And is so true, some kids, and immature grownups think success is gonna come like *snap* and will not see beyond the end result (“ballin”) or the work that it takes to get there, and if they do they will chose the fastest way without remembering that money that comes fast goes fast. Is like a tree with 2 ft roots, it will tumble down. On the other hand there are narrowminded folks that will only see one way out and don’t explore other routes (education)that will give the same results but with a foundation (deep roots)so growth is inevitable. More successful people (besides rappers and ballplayers) need to stay connected with their old neighborhoods if they come from a bad one to show those kids hope beyond the booth and the court. (Keep your pass current)

  • $ykotic

    Nice. Very nice.

    That’s why it’s the American Dream, not the American way.

    • DT the Kingpen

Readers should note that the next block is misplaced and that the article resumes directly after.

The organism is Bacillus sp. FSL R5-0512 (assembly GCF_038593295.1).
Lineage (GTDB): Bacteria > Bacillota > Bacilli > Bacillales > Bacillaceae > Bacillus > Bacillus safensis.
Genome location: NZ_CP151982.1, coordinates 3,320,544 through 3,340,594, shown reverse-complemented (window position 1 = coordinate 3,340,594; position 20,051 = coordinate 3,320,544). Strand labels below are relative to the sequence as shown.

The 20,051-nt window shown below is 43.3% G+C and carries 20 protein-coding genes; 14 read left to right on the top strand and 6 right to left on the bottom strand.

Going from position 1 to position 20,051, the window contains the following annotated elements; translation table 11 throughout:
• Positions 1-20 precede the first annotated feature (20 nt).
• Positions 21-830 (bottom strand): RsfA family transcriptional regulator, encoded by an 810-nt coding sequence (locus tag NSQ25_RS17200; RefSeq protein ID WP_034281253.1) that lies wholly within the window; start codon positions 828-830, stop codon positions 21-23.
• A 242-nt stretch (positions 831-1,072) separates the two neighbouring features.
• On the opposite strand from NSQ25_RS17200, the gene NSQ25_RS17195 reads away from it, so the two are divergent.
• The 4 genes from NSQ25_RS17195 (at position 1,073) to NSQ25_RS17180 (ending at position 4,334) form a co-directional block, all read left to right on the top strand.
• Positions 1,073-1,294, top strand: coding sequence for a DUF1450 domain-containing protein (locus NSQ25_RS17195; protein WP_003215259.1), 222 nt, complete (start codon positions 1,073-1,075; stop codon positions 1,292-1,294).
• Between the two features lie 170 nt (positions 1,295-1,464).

$ykotic, that’s the quote of the year.

  • SmokinAces

    I don’t understand how you can chastize the youth for wanting to live something better than the struggling 9-5 life that most people do in their lives. While I do believe that the rapper/musician/drug dealer/athlete is way overdone, people such as yourself do not give other alternatives to those occupations. All my life I all I heard, as far as being sucessful, was doctor, lawyer, or teacher. What if none of those fields grab a young person. What other options do they have if they are given a narrow view, not just by rappers or ball players, but also by their parents, teachers, and almost everyone else. We need to show these kids that you can be creative and and be outside the box. I don’t want to make it seem like your entry wasn’t very good. But I think if we are going to harp on the problems, at least we should offer more and better solutions than “you won’t make it as a rapper so give up.” If someone feels in their heart of hearts that they can do that, who are you, me, or anyone else to tell them they can’t.

    • Dub Sac

      I think part of the problem is how a lot of kids have an unrealistic expectation of what it will take to “make it” as a rapper/musician/drug dealer/athlete. Rapping looks like it’s easy because most rappers don’t talk about the actual work that goes in to getting your name out and perfecting your craft.